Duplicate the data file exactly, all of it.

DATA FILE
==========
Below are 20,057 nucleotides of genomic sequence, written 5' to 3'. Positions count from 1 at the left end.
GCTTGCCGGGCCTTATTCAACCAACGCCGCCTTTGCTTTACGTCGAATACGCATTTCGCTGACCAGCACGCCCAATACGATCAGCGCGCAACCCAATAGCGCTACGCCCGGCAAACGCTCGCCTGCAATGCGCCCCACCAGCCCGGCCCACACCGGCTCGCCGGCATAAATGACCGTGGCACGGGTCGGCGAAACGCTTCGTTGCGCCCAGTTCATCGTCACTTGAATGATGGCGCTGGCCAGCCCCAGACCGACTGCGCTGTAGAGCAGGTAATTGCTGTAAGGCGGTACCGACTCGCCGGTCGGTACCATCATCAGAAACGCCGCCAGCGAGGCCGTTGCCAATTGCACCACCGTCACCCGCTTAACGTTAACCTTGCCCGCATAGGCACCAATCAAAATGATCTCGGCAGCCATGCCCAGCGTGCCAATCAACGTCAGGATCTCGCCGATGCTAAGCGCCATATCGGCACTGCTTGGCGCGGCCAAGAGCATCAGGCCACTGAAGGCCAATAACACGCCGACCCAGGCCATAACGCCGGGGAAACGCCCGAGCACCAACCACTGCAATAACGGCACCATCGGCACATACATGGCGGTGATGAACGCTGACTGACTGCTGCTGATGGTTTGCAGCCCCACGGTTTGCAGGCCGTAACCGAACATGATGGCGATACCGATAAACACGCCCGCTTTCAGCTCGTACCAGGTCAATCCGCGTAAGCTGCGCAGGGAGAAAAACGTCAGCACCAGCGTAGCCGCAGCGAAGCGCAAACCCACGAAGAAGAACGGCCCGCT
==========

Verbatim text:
Below are 20,057 nucleotides of genomic sequence, written 5' to 3'. Positions count from 1 at the left end.
GCTTGCCGGGCCTTATTCAACCAACGCCGCCTTTGCTTTACGTCGAATACGCATTTCGCTGACCAGCACGCCCAATACGATCAGCGCGCAACCCAATAGCGCTACGCCCGGCAAACGCTCGCCTGCAATGCGCCCCACCAGCCCGGCCCACACCGGCTCGCCGGCATAAATGACCGTGGCACGGGTCGGCGAAACGCTTCGTTGCGCCCAGTTCATCGTCACTTGAATGATGGCGCTGGCCAGCCCCAGACCGACTGCGCTGTAGAGCAGGTAATTGCTGTAAGGCGGTACCGACTCGCCGGTCGGTACCATCATCAGAAACGCCGCCAGCGAGGCCGTTGCCAATTGCACCACCGTCACCCGCTTAACGTTAACCTTGCCCGCATAGGCACCAATCAAAATGATCTCGGCAGCCATGCCCAGCGTGCCAATCAACGTCAGGATCTCGCCGATGCTAAGCGCCATATCGGCACTGCTTGGCGCGGCCAAGAGCATCAGGCCACTGAAGGCCAATAACACGCCGACCCAGGCCATAACGCCGGGGAAACGCCCGAGCACCAACCACTGCAATAACGGCACCATCGGCACATACATGGCGGTGATGAACGCTGACTGACTGCTGCTGATGGTTTGCAGCCCCACGGTTTGCAGGCCGTAACCGAACATGATGGCGATACCGATAAACACGCCCGCTTTCAGCTCGTACCAGGTCAATCCGCGTAAGCTGCGCAGGGAGAAAAACGTCAGCACCAGCGTAGCCGCAGCGAAGCGCAAACCCACGAAGAAGAACGGCCCGCT